Implications of reduced search cost and free riding in e-commerce

Dazhong Wu, Gautam Ray, Xianjun Geng, Andrew Whinston

Research output: Contribution to journalArticlepeer-review

83 Scopus citations


This paper examines a market where the provision of information service is costly, but information service has the characteristics of a public good. Consumers, on the other hand, can use the information service to make an informed purchase decision and derive higher utility from consuming their ideal product. However, after receiving the information service from an information service provider, consumers can easily free ride by purchasing at low-price sellers who do not provide any information service. The paper examines the competition where sellers compete by providing information service for horizontally differentiated products and where technology reduces consumers' search cost. It is found that in this market a seller needs to establish itself as an information service provider in order to make positive profits, even when there is free riding. A seller, however, cannot make positive profits by free riding all the time. Also, with an increase in competition in the information service market, sellers have reduced incentives to provide information service. It is also found that in this market a decrease in search cost may increase or decrease social welfare.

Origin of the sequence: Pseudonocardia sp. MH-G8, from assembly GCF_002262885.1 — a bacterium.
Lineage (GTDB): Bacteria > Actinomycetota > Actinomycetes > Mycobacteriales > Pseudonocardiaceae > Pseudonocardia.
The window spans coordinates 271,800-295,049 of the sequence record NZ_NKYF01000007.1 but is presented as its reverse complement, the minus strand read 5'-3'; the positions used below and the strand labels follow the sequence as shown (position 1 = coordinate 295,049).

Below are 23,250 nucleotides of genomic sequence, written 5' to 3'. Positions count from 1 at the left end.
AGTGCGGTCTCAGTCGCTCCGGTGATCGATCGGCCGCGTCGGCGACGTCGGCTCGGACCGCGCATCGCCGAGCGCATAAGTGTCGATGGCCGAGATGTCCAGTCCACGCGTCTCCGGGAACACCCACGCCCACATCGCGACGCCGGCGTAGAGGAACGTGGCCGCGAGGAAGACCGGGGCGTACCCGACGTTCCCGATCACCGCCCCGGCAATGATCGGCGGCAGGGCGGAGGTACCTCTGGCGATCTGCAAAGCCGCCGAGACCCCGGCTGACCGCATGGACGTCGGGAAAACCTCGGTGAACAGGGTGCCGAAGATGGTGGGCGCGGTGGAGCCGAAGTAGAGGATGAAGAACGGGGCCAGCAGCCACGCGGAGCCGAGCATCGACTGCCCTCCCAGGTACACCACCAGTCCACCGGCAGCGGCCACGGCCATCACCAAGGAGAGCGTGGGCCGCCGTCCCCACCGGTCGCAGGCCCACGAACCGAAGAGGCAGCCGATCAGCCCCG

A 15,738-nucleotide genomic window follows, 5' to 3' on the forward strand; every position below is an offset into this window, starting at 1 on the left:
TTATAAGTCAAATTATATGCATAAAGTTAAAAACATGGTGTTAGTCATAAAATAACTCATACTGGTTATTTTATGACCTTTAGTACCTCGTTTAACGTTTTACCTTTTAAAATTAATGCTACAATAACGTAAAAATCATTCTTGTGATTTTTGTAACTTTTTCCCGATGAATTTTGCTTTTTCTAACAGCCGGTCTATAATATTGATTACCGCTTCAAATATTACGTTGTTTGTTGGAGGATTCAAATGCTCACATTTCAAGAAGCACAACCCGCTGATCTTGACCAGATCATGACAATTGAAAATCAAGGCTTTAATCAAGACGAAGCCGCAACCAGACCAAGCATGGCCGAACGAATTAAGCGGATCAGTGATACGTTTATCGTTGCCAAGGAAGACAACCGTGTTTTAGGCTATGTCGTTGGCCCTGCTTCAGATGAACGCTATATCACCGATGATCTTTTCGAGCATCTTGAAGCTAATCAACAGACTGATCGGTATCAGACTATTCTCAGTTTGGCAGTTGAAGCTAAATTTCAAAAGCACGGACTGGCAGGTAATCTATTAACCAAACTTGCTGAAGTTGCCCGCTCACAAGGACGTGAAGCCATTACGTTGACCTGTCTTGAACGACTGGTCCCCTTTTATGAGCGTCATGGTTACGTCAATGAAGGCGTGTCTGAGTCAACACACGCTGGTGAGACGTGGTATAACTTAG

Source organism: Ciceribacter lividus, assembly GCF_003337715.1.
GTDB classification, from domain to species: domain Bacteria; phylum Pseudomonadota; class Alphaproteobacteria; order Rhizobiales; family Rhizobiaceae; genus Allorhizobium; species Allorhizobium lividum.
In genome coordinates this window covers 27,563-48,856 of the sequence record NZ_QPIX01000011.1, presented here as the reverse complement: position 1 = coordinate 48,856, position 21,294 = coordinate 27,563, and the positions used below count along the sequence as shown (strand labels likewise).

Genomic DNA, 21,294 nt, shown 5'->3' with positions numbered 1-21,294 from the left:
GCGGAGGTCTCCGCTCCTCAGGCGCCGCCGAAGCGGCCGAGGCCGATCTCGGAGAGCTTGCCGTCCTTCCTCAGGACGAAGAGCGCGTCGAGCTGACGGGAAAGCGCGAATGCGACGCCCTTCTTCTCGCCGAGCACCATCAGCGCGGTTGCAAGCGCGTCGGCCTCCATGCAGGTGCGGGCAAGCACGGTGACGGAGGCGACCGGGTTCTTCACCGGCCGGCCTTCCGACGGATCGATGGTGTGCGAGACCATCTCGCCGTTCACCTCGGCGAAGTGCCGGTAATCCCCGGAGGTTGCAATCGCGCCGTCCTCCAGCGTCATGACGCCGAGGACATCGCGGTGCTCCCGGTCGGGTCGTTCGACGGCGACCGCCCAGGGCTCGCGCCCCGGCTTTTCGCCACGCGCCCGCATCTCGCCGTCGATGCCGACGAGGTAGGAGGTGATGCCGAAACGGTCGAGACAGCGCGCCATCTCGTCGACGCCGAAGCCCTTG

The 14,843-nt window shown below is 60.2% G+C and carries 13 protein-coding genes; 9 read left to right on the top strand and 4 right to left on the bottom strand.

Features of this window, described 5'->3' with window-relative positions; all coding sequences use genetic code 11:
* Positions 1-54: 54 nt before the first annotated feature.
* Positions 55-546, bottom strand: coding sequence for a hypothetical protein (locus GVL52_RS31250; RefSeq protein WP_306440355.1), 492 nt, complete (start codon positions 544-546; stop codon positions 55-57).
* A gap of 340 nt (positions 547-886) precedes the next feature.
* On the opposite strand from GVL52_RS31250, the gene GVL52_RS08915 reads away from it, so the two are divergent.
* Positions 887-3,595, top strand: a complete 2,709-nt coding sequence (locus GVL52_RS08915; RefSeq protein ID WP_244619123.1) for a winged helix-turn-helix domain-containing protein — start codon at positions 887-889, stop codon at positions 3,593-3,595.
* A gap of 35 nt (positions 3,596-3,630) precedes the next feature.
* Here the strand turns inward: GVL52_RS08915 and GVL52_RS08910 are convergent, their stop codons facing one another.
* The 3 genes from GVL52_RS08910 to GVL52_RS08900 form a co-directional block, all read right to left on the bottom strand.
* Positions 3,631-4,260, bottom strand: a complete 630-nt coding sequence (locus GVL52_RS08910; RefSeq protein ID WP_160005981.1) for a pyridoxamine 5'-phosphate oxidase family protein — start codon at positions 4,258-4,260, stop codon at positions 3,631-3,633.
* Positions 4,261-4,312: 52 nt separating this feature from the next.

Original languageEnglish (US)
Pages (from-to)255-262
Number of pages8
JournalMarketing Science
Issue number2
StatePublished - Mar 2004


  • Electronic commerce
  • Electronic markets
  • Free riding
  • Search cost


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